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7970: North Miami's new mayor no stranger to controversy (fwd)
From: leonie hermantin <firstname.lastname@example.org>
North Miami's new mayor no stranger to controversy
BY JACQUELINE CHARLES
MAYOR-ELECT: Josephat "Joe" Celestin says his election as mayor of North
Miami is 'not about being Haitian American.' He hopes to build consensus
after what has been a divisive mayoral campaign.
The spoils of victory for Josaphat ``Joe'' Celestin, the first
Haitian-American mayor of a large Miami-Dade city, are these: two
plainclothes North Miami police officers guarding him as he thanked
The officers were assigned after North Miami Mayor-elect Celestin reported
receiving the first of many threatening phone calls on election night. He
says there have been 19 so far, and police are investigating.
``I don't care,'' Celestin says of the callers who block their number and
yell ``go home'' before hanging up.
What Celestin, a divorced father of four, does care about is his
post-election campaign: building consensus in a city trying to mend wounds
created during a deeply divisive mayoral campaign.
One day after his win, Celestin downplayed the very thing that has made his
``I am an African American, that is what I am,'' Celestin says. ``Haitian
Americans feel they can see their image inside of me. But it's not about
being Haitian American.''
Celestin, 44, is no stranger to controversy or politics.
Before Tuesday's runoff victory against former North Miami Councilman Arthur
``Duke'' Sorey, Celestin made three unsuccessful bids for political office:
for the Legislature in 1996 and 1998, and for mayor in 1999. He also
actively opposed a county transportation tax proposed in 1999.
``I was destroyed at the polls,'' Celestin says of his unsuccessful 1996
election bid to represent District 109 in the Florida House. He ran against
James Bush III in the Democratic primary.
He regrouped, switched parties, and ran as a Republican for the District 36
state Senate seat won by Democrat Kendrick Meek in 1998. A few months later,
he filed to run in the North Miami mayoral race against Frank Wolland. He
``This feels wonderful,'' Celestin says of his recent victory, in between
handshakes and congratulatory remarks Wednesday. ``This is something to feel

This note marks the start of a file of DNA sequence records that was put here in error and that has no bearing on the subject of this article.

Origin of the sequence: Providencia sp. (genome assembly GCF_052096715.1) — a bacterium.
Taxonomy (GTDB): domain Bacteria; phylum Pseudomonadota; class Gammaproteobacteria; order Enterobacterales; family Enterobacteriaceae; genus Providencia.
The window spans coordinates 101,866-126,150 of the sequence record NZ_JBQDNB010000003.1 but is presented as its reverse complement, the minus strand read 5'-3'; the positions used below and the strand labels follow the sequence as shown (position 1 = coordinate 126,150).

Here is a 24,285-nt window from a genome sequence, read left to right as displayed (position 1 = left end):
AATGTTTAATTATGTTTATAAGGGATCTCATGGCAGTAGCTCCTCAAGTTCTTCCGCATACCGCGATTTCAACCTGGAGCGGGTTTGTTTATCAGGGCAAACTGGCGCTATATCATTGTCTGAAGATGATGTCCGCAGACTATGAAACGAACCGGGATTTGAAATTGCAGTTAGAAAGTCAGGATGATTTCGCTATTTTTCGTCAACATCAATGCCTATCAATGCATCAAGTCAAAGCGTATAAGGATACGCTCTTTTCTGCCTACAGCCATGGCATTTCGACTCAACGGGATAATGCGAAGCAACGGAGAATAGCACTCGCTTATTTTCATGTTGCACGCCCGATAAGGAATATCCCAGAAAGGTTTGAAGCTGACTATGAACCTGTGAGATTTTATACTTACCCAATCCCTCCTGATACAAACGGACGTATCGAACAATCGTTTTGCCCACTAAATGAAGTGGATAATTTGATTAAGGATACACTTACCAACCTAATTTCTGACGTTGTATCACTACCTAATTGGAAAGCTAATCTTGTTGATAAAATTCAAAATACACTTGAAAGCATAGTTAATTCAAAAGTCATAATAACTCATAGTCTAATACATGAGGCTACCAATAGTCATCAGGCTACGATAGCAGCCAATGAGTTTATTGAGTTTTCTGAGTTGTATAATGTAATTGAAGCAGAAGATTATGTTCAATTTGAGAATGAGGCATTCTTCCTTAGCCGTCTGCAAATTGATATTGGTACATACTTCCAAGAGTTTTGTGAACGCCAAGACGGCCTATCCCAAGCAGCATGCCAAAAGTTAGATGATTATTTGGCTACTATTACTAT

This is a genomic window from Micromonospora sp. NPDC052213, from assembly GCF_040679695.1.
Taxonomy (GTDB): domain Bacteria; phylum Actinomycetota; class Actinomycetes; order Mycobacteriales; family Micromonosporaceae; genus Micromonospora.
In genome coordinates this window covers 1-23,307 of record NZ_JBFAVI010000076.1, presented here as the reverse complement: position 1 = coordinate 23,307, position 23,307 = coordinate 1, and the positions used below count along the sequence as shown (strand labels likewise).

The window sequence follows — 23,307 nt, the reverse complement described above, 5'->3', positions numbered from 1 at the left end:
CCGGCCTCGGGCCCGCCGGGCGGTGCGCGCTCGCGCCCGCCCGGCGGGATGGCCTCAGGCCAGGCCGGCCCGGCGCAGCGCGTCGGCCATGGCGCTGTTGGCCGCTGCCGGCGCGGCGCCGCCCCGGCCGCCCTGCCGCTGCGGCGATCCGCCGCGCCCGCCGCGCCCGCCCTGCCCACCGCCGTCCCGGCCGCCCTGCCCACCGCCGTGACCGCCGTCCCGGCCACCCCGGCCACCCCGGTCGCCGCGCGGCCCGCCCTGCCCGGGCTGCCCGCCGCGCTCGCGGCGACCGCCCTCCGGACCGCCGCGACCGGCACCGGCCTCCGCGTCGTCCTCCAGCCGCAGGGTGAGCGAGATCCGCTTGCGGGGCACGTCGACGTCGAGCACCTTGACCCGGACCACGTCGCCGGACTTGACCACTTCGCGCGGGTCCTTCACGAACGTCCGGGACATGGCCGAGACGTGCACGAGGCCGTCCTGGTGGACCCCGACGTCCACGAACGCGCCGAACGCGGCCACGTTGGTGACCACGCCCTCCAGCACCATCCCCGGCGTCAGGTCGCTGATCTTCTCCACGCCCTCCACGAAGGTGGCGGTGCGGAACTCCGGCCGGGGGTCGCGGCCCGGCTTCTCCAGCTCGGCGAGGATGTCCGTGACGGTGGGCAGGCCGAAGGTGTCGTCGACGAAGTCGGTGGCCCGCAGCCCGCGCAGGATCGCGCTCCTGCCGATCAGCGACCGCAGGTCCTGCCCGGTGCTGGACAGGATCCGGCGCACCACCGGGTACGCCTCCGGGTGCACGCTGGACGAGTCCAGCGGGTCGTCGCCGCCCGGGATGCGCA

For Haitian Americans, Celestin's victory is only the most recent of a
series. Voters in Northeast Miami-Dade elected a Haitian American to the
Florida House last fall, and a Haitian-American City Council majority in El
Portal in 1999. El Portal also had a Haitian-American mayor last year.
On Tuesday, North Miami voters also elected immigration consultant Jacques
Despinosse, also a Haitian American, to the five-member council. Despinosse
and Celestin will join the city's first Haitian-American council member,
Ossmann Desir. The trio will provide North Miami with a majority
Haitian-American City Council.
Their election reflects the city's changing demographics, something Celestin
is keenly aware of. The 2000 Census shows that North Miami now has a black
While Celestin rode to victory by sweeping black neighborhoods, he is far
from being a universally beloved figure in the Haitian community.
His biggest support came from Haitian radio announcers, who urged voters to
vote Haitian and support Celestin. His critics hammered away at his party
affiliation and his track record.
He has been dogged by questions about whether he really lives in North
Miami. Celestin, the president of his own firm, Joe Celestin Civil Engineer
and General Builder, says he lives in North Miami with his fiancée.
Nadia Pierre, a Haitian American who supported Sorey and told Haitian voters
that party affiliation did matter, said, ``My concern about Joe is he is a
true Republican, whereas Haitians have suffered a lot under the Republican
Party. He defended [Gov.] Jeb Bush on affirmative action, he defended Jeb
Bush when they sent Haitians back and kept Elián here.''
Celestin is aware of his critics. He dismisses their concerns as campaign
rhetoric -- especially talk about his Republican Party membership.
``Everybody knows that Joe Celestin is a member of the Republican Party,''
says Celestin, who lost a lawsuit against Sorey in which he asked for his
opponent to ``cease and desist'' from mentioning party affiliation.
Celestin views himself as part of a movement of blacks who have switched
parties after becoming disenchanted with Democrats.
``As African Americans, we have more in common with the Republican Party
than with the Democratic Party,'' he says. ``They don't take care of African
Americans' business. We get neglected by the Republicans, but we are taken
for granted by the Democrats. I will be a member of any party that will take
care of our people.''
Among those traveling with Celestin on Wednesday was Danny Ruiz, a Dade
political consultant who has worked on various Republican campaigns.
Ruiz said he was asked to help Celestin by a member of the state Republican
Party. He said he was brought in to ``neutralize things,'' and is doing the
work pro bono.
``The great thing about Joe is that he's the same with everybody,'' Ruiz
said. ``He's had people confront him who don't like him, and he's the same
with them as he is with those who support him.''
Despite trying to reach out to other communities, Celestin can't help but
think about what his election means. For some Haitians, he says, it was
bigger than the presidential race.
``I heard someone say, `In the 1970s we came by boat; now we are arriving by
votes,' '' he said. ``We have arrived.''
Herald staff writer Walter Pacheco contributed to this report.
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